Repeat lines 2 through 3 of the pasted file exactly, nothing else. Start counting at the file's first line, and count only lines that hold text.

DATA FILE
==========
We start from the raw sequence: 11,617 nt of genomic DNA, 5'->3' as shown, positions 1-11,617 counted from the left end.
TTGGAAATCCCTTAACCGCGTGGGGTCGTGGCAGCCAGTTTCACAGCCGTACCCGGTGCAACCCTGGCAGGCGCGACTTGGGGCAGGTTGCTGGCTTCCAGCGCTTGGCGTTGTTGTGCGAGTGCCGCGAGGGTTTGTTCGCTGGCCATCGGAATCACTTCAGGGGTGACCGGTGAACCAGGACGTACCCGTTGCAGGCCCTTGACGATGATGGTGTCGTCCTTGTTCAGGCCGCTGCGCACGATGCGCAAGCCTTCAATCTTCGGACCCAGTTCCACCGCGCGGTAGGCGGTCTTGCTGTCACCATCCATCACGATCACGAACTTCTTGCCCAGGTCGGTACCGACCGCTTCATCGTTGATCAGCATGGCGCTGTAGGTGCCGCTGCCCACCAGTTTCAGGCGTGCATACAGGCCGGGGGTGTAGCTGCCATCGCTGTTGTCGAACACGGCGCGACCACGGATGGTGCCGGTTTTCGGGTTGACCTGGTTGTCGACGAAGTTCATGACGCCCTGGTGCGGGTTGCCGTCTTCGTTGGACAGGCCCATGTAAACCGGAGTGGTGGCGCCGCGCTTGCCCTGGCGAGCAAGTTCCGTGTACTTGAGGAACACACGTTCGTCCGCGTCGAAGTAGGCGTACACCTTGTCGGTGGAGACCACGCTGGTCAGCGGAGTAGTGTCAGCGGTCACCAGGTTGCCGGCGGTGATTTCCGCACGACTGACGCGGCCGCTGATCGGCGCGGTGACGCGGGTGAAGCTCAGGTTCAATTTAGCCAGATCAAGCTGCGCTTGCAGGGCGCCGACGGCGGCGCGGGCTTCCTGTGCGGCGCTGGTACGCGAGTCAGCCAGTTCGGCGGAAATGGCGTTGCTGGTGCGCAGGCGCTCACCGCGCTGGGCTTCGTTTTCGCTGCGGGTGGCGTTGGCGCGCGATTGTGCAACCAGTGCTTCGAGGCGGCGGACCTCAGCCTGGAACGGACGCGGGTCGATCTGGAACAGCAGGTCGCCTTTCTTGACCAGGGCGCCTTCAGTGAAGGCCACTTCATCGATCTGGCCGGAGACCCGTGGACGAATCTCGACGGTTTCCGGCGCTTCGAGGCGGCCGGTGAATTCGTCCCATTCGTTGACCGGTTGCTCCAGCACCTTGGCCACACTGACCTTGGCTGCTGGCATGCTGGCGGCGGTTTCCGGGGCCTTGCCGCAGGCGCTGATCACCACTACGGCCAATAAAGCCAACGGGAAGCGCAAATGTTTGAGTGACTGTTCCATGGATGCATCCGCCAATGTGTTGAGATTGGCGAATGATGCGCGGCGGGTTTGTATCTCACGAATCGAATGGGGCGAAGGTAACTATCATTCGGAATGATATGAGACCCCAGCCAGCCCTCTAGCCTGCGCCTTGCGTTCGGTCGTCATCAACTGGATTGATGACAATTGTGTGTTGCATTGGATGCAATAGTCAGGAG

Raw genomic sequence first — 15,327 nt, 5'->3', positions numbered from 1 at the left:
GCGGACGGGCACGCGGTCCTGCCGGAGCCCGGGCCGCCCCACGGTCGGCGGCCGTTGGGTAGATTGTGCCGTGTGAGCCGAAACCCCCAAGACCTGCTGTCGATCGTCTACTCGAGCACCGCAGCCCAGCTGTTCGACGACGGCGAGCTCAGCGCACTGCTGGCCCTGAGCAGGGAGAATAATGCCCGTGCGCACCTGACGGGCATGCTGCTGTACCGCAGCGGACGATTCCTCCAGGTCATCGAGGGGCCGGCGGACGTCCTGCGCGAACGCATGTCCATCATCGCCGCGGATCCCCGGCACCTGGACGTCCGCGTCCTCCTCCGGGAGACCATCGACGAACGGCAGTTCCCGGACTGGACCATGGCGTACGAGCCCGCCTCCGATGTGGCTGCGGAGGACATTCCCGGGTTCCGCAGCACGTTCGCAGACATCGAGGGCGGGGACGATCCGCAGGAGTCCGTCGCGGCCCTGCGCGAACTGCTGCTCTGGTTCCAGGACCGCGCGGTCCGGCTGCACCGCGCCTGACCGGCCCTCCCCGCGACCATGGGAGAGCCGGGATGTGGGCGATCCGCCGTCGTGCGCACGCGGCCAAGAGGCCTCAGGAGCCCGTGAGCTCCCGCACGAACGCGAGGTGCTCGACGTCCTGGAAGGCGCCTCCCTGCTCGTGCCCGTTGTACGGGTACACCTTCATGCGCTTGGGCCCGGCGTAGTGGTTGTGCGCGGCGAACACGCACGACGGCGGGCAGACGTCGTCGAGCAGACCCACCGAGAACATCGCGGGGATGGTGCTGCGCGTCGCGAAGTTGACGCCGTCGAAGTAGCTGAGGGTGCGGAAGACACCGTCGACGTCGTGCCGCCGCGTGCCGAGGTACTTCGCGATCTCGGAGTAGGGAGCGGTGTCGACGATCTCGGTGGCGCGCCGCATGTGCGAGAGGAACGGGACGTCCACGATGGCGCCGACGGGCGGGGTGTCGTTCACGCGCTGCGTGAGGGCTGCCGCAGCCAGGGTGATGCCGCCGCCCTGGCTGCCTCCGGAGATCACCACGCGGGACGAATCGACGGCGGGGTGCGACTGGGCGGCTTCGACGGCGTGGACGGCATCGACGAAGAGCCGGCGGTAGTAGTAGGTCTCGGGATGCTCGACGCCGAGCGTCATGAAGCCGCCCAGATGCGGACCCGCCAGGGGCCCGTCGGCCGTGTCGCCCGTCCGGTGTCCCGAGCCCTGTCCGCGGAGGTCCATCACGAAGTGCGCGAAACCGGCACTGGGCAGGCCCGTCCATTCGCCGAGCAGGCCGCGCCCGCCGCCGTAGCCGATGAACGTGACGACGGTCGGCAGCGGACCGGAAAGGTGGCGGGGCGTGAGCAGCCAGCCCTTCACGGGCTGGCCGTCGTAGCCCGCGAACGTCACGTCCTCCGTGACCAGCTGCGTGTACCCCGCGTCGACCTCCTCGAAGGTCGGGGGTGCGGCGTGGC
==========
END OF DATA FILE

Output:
TTGGAAATCCCTTAACCGCGTGGGGTCGTGGCAGCCAGTTTCACAGCCGTACCCGGTGCAACCCTGGCAGGCGCGACTTGGGGCAGGTTGCTGGCTTCCAGCGCTTGGCGTTGTTGTGCGAGTGCCGCGAGGGTTTGTTCGCTGGCCATCGGAATCACTTCAGGGGTGACCGGTGAACCAGGACGTACCCGTTGCAGGCCCTTGACGATGATGGTGTCGTCCTTGTTCAGGCCGCTGCGCACGATGCGCAAGCCTTCAATCTTCGGACCCAGTTCCACCGCGCGGTAGGCGGTCTTGCTGTCACCATCCATCACGATCACGAACTTCTTGCCCAGGTCGGTACCGACCGCTTCATCGTTGATCAGCATGGCGCTGTAGGTGCCGCTGCCCACCAGTTTCAGGCGTGCATACAGGCCGGGGGTGTAGCTGCCATCGCTGTTGTCGAACACGGCGCGACCACGGATGGTGCCGGTTTTCGGGTTGACCTGGTTGTCGACGAAGTTCATGACGCCCTGGTGCGGGTTGCCGTCTTCGTTGGACAGGCCCATGTAAACCGGAGTGGTGGCGCCGCGCTTGCCCTGGCGAGCAAGTTCCGTGTACTTGAGGAACACACGTTCGTCCGCGTCGAAGTAGGCGTACACCTTGTCGGTGGAGACCACGCTGGTCAGCGGAGTAGTGTCAGCGGTCACCAGGTTGCCGGCGGTGATTTCCGCACGACTGACGCGGCCGCTGATCGGCGCGGTGACGCGGGTGAAGCTCAGGTTCAATTTAGCCAGATCAAGCTGCGCTTGCAGGGCGCCGACGGCGGCGCGGGCTTCCTGTGCGGCGCTGGTACGCGAGTCAGCCAGTTCGGCGGAAATGGCGTTGCTGGTGCGCAGGCGCTCACCGCGCTGGGCTTCGTTTTCGCTGCGGGTGGCGTTGGCGCGCGATTGTGCAACCAGTGCTTCGAGGCGGCGGACCTCAGCCTGGAACGGACGCGGGTCGATCTGGAACAGCAGGTCGCCTTTCTTGACCAGGGCGCCTTCAGTGAAGGCCACTTCATCGATCTGGCCGGAGACCCGTGGACGAATCTCGACGGTTTCCGGCGCTTCGAGGCGGCCGGTGAATTCGTCCCATTCGTTGACCGGTTGCTCCAGCACCTTGGCCACACTGACCTTGGCTGCTGGCATGCTGGCGGCGGTTTCCGGGGCCTTGCCGCAGGCGCTGATCACCACTACGGCCAATAAAGCCAACGGGAAGCGCAAATGTTTGAGTGACTGTTCCATGGATGCATCCGCCAATGTGTTGAGATTGGCGAATGATGCGCGGCGGGTTTGTATCTCACGAATCGAATGGGGCGAAGGTAACTATCATTCGGAATGATATGAGACCCCAGCCAGCCCTCTAGCCTGCGCCTTGCGTTCGGTCGTCATCAACTGGATTGATGACAATTGTGTGTTGCATTGGATGCAATAGTCAGGAG

Raw genomic sequence first — 15,327 nt, 5'->3', positions numbered from 1 at the left: